Weitzman’s work is often invoked by those who believe much more aggressive action is needed to limit carbon emissions. Because of this, whenever economists speculated on who would win the econ Nobel, the Nordhaus scenario was always couched as Nordhaus-Weitzman. The Nordhaus-Romer combo is so artificial and unconvincing – Dorman argues – that it’s hard to avoid the impression that the prize not given to Weitzman is as important as the one given to Nordhaus, and that this is a clear political statement about how to deal with climate change and how not to deal with it.
Timothy Terrell is – unsurprisingly – of a different view, and thinks that the Nobel committee has promoted environmental regulation with its latest choice. Both economists see an expanded role for the State: Romer in his suggestions that government invest in research and development and employ patent laws to foster economic growth; Nordhaus in his belief that government should act to prevent adverse changes in climate. Conversely, Terell claims that free markets have been among the most powerful forces for cleaner technology and new ideas and that innovation, wealth creation, and healthier people are to be found among the most economically free parts of the world.
David Warsh argues that although Nordhaus and Romer, working separately on apparently different problems, were seldom mentioned together, they nevertheless combine to make a compelling point. Having led the effort to plausibly model the interaction of atmospheric carbon, climate change, and economic growth, Nordhaus made it possible to estimate damages caused by rising temperature. A carbon tax (which he and many other economists consider preferable to the emissions-trading system enshrined in the Paris Agreement) might prevent the most serious damage, starting experimentally low, then rising as necessary to meet the damage caused. Romer, in turn, created an analytic framework in which such a tax could plausibly be expected to produce a wave of innovations whose effect would be to lower carbon emissions.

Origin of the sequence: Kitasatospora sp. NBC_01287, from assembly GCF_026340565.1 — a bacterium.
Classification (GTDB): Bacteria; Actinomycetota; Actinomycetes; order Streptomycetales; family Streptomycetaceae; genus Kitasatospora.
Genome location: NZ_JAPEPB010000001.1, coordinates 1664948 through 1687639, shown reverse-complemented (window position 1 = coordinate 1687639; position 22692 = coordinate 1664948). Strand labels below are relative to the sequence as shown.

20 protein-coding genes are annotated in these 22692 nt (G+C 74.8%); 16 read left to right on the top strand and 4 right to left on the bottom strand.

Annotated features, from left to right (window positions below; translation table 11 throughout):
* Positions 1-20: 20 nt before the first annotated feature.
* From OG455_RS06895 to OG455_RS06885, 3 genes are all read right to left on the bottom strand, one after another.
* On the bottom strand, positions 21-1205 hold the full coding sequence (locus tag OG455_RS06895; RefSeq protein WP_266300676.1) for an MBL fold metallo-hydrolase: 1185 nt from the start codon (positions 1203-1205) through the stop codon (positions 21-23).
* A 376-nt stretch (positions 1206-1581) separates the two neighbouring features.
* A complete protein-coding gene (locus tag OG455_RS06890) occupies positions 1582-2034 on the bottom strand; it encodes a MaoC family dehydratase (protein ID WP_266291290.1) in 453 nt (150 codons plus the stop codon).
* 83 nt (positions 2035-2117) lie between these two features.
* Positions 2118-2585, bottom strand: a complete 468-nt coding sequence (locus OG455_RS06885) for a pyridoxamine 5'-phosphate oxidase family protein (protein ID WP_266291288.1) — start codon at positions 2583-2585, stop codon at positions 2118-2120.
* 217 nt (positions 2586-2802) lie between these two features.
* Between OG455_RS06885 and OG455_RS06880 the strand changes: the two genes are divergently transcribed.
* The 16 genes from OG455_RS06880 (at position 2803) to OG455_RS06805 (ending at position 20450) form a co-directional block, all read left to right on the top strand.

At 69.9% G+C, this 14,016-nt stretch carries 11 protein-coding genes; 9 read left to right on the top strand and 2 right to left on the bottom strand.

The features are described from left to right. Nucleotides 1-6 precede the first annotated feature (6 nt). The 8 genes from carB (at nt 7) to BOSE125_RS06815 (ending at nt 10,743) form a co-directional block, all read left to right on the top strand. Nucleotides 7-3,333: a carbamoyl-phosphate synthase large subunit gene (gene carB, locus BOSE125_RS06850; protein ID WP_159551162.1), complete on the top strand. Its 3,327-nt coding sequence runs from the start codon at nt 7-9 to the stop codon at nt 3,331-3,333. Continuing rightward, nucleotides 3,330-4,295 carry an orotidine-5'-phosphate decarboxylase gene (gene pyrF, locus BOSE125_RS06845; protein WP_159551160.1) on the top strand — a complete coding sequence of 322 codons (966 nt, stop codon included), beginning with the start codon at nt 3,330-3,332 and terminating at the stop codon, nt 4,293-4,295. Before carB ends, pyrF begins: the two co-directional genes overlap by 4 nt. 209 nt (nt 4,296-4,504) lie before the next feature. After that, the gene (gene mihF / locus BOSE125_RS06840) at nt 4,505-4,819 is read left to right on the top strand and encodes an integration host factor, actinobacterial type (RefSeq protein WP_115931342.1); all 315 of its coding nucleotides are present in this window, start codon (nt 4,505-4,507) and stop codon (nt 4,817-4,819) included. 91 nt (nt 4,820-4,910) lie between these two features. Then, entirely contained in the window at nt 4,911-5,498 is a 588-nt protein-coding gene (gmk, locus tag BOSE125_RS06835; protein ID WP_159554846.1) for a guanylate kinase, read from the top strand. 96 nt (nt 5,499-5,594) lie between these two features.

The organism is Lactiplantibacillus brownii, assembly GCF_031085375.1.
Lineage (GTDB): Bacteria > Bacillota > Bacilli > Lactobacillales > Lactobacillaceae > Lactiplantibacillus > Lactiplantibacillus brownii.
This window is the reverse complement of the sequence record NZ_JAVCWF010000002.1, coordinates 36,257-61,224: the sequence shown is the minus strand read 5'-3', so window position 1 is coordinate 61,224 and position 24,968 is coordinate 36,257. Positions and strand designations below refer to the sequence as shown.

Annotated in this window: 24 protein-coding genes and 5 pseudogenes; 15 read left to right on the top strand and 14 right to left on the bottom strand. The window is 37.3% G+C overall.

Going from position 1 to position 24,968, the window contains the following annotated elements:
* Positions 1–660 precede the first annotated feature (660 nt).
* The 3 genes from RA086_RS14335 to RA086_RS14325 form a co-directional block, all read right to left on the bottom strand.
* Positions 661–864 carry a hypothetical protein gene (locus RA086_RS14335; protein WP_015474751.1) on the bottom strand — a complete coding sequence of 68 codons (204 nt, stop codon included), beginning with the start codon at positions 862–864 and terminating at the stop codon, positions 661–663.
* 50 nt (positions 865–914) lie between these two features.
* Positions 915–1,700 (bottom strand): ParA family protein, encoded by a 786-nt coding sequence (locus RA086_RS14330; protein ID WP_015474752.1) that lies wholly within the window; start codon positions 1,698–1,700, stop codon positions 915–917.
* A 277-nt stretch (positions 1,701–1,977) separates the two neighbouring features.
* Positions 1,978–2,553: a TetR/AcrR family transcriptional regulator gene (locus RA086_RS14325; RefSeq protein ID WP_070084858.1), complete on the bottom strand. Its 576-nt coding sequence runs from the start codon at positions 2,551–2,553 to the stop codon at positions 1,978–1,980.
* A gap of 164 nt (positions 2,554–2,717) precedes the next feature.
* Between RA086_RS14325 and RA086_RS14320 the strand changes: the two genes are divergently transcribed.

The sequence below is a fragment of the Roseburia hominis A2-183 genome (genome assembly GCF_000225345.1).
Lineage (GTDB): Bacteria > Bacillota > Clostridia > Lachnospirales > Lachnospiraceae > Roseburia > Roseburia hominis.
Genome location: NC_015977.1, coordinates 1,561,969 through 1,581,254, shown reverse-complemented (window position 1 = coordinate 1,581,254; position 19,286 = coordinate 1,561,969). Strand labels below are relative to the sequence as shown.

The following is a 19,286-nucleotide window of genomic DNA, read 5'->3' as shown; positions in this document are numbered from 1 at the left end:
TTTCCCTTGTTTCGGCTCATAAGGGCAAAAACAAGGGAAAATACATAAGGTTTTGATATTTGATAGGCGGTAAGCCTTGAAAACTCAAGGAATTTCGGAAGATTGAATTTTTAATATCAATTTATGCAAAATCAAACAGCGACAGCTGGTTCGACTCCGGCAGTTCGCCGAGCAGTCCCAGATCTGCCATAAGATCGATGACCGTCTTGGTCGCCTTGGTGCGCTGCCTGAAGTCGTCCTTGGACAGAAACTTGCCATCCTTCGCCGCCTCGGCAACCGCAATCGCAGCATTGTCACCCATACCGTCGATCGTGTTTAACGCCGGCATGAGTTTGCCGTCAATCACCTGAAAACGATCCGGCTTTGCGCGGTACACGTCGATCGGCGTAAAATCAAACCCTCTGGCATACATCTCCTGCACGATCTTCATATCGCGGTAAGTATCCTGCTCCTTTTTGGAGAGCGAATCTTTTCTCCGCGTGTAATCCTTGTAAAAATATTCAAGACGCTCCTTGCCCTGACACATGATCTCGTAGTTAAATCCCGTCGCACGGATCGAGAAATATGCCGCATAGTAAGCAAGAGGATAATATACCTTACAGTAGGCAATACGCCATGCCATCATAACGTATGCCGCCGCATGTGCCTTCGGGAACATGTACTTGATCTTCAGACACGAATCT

Joshua Gans writes that the real reason Nordhaus and Romer should be linked is because of the way they have made their ideas persuasive – not to the general public or even politicians, but to economists. Back in the 1980s, Gans argues, both climate policy and science/innovation policy faced significant barriers moving forward. In each case, the main constituents who were holding up such policies were economists. In so doing, Nordhaus and Romer became present in every single policy discussion and tipped the balance towards action in cases where there were significant barriers and hurdles. Each thus showed how a careful accounting of economic forces can lead to progress, reduce uncertainty and make the case.
Noah Smith writes that, in addition to honouring two scholars whose contributions have deeply influenced their field, the award points to a crucially important issue to which the world is beginning to give short shrift – economic growth. As growth slows and productivity stagnates in the rich world, Romer’s insights are more important than ever.